• must be no more than 15 minutes in duration
  • may include one arrangement or re-composition (not more than 5 minutes).

(b)  The composition portfolio must include a critical reflective analysis of the work(s) that may involve, but is not limited to, discussion of:

  • choice of instrumentation
  • choice of texts
  • how musical ideas were developed and structured
  • issues related to notation
  • how technical demands of realisation of the music in performance music were considered (e.g. bowing, fingering, breathing, language, articulation, conducting a performance)
  • how stylistic features were considered
  • how the work is representative of the developing skills, style, and/or philosophy of the composer.

Musicology Portfolio

(a)  The musicology candidate must submit a comprehensive study (no longer than 3000 words) of a substantial musical work, along with an annotated score of the work. This may be in the form of a video seminar (no longer than 15 minutes) or a 3000 word essay. This must include:

  • an examination of FIVE musical elements deemed by the candidate to be most significant
  • a critical discussion outlining the musical contribution of each element in relation to the success and/or effectiveness of the work.

(b)  The musicology portfolio must include a written critical reflective analysis of the work (no longer than 3000 words), which may involve, but is not limited to:

  • the extent to which the musical elements are typical of the period in which the work was written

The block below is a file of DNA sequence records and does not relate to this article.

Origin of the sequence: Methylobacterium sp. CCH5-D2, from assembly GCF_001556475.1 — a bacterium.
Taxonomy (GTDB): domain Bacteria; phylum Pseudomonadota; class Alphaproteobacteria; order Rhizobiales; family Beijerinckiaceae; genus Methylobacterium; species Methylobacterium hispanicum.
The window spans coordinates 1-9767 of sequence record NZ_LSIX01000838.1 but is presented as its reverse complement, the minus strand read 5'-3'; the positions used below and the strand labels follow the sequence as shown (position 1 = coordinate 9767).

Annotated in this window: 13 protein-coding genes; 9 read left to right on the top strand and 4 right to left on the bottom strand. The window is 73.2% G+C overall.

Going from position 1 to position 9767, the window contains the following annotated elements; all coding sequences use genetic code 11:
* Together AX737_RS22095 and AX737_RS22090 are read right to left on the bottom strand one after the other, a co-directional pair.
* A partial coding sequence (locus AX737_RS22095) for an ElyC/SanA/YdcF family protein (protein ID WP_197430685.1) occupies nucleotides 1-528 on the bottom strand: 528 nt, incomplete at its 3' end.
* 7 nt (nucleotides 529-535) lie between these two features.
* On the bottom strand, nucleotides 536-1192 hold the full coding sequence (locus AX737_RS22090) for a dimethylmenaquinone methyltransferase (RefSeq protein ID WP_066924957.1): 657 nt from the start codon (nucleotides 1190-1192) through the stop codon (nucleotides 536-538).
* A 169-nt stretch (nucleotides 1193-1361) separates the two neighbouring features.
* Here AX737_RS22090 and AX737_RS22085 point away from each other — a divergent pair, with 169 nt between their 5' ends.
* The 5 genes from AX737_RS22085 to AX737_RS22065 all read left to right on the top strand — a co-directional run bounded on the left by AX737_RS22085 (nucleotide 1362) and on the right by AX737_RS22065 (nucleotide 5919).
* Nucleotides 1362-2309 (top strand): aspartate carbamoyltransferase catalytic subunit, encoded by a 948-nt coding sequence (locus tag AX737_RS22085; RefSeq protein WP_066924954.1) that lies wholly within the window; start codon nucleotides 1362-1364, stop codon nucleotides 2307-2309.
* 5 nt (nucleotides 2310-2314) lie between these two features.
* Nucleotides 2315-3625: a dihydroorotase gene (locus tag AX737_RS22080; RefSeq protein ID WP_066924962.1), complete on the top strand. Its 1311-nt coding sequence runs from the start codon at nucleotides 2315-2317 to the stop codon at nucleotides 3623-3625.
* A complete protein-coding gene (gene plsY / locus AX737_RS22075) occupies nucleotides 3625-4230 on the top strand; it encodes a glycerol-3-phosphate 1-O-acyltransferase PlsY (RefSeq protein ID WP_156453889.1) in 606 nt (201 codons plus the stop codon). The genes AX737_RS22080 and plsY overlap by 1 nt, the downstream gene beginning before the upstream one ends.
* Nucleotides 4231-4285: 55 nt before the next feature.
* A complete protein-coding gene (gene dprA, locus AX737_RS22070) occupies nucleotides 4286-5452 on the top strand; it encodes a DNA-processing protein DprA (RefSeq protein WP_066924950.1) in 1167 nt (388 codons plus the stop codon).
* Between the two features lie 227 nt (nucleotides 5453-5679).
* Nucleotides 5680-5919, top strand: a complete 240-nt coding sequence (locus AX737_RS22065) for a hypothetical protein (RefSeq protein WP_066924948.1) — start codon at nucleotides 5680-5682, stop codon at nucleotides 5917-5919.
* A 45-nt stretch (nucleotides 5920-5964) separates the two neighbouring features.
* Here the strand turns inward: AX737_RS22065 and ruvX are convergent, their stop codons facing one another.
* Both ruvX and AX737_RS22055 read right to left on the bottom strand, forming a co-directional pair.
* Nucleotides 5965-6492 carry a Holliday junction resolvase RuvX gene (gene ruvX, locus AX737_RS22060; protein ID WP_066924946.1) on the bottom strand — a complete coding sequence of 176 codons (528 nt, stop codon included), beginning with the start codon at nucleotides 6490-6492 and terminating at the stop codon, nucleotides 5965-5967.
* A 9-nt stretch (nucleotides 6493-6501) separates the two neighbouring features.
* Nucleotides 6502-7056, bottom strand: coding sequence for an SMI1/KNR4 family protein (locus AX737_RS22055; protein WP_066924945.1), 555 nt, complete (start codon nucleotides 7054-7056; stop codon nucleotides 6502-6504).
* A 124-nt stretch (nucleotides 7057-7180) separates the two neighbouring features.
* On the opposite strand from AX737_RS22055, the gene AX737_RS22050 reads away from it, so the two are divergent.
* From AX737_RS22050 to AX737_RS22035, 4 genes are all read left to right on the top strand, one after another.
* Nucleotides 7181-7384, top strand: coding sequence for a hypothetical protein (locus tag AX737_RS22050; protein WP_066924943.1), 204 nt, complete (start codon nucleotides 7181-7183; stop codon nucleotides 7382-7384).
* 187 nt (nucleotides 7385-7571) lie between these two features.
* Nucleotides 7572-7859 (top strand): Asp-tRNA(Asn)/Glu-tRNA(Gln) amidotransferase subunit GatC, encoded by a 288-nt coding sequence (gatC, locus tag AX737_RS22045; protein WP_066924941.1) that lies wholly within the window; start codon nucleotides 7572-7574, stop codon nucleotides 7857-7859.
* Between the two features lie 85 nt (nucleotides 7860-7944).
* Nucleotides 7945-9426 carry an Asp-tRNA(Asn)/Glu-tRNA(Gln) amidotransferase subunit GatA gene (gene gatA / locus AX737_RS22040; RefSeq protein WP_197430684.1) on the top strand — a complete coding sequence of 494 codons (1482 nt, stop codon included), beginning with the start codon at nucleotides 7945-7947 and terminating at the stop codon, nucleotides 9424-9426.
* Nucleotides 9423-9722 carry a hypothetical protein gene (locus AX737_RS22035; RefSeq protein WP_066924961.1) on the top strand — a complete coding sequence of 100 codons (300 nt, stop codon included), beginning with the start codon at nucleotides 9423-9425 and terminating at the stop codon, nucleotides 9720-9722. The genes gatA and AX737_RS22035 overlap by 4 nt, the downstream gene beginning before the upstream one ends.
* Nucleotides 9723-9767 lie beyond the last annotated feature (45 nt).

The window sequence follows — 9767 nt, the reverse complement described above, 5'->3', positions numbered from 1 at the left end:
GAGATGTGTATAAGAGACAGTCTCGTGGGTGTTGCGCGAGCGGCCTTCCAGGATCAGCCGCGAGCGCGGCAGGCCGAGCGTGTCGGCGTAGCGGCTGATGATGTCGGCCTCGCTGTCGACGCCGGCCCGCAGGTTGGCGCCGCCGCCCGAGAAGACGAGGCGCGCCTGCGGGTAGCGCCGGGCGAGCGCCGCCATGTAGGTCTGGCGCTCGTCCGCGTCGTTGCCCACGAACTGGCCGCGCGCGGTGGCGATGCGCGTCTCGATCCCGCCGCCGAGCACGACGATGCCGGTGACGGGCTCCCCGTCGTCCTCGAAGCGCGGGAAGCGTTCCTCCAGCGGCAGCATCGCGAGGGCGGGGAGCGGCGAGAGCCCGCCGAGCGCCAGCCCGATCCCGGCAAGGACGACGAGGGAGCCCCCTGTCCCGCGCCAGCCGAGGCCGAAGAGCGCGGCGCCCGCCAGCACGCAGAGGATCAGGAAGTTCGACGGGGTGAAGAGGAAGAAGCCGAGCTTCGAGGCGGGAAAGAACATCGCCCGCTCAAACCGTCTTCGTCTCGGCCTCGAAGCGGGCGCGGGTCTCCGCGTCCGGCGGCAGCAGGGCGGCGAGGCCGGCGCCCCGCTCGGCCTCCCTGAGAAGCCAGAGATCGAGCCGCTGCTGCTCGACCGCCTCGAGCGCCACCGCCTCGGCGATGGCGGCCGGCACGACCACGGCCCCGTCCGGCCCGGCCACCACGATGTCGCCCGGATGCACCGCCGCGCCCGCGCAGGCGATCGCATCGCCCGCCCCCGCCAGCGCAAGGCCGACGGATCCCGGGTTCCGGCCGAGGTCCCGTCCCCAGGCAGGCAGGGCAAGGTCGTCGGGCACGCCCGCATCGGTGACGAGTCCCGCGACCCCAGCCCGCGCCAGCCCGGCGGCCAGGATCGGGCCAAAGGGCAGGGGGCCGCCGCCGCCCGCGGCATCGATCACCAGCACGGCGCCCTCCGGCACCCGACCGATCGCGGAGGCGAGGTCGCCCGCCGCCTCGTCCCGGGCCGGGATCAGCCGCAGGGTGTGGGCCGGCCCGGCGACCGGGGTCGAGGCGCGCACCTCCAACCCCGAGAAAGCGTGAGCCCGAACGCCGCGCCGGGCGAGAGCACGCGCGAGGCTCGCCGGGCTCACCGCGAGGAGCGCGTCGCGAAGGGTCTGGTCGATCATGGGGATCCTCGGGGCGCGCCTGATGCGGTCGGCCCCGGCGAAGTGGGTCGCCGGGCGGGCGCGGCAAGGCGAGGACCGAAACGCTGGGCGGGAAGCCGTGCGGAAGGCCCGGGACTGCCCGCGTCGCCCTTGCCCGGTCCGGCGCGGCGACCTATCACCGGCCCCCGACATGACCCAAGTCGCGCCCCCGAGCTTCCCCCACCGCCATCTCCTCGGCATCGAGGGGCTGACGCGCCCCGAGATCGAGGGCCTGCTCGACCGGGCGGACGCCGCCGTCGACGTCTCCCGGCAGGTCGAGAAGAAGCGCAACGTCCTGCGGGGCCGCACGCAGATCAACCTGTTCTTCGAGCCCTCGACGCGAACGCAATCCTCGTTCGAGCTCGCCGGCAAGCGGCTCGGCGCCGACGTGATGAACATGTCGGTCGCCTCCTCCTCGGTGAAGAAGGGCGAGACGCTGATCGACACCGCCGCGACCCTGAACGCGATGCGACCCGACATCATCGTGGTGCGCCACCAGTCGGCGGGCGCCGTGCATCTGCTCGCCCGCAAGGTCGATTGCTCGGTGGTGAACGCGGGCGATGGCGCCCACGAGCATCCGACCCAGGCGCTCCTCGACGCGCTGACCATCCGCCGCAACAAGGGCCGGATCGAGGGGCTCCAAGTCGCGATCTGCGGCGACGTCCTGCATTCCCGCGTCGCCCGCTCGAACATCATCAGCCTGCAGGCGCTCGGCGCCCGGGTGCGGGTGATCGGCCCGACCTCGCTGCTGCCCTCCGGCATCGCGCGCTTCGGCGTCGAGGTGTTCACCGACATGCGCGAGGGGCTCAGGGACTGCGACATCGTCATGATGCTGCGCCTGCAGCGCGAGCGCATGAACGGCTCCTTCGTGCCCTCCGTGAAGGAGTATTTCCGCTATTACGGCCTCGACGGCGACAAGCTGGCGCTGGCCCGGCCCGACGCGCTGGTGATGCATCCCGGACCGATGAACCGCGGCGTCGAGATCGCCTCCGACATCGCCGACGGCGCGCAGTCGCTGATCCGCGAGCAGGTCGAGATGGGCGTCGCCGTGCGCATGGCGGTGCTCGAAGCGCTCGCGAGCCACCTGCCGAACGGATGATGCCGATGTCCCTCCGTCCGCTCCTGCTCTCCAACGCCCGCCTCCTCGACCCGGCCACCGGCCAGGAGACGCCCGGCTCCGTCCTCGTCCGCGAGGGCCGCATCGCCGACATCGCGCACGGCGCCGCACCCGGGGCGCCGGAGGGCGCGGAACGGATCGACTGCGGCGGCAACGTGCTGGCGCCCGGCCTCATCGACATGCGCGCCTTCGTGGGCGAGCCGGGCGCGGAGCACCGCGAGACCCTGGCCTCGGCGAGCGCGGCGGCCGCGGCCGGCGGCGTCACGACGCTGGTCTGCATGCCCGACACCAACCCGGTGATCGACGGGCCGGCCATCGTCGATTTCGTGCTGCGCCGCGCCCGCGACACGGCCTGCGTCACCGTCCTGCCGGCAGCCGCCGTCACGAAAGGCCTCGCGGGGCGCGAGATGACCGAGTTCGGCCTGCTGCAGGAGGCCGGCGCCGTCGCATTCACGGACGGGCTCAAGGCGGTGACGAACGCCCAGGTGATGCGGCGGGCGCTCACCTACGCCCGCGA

• the place of the work in the composer’s output
  • the place of the work in the development of the genre
  • implications of this work on future composers and their compositions
  • a personal reflection of the work.

Further guidelines for teachers


The three aspects of the Scholarship Music Performance Standard that are assessed for Scholarship are: 

  • the application of knowledge and skills
  • the critical reflective analysis
  • communication.

These all have equal weighting of 8 marks each, and evidence may be drawn from any part of the portfolio. The total score will be out of 24.

The revised Music Scholarship Performance Standard can be found here. (DOC, 407KB)

The draft Assessment Schedule can be found here (DOCX, 18KB).


The portfolio should be submitted, through a process advised by NZQA, on the Music subject page in Term 3, 2019.


Schools are required to complete the NZ Scholarship Music Authenticity Declaration form (DOCX, 50KB) for each candidate and include this with the .pdf of their written reflection. Both candidates and teachers must attest that;

  • the material presented for assessment is the candidates' own
  • where applicable, performances are recorded in front of an audience and this must be obvious to the marker.

NZQA will carry out a random sample check of submitted written work using an anti-plagiarism tool.


Teachers must ensure no identifying written features (e.g. the candidate’s name, or the name of the school) are included in any part of the portfolio submission. The only identifying features on any work submitted should be the school code, the candidate’s NSN, and the standard number.


Schools are responsible for providing secure storage for all work submitted for external assessment in digital format. Schools must retain copies of any work submitted in digital format by a candidate, in case of loss.

2019 Examination timetable

Music resources

The links listed below are for resources to help teachers and students understand what is required for success in New Zealand Scholarship.

Performance standards

Exam materials (question books, resource books, reports, schedules, etc)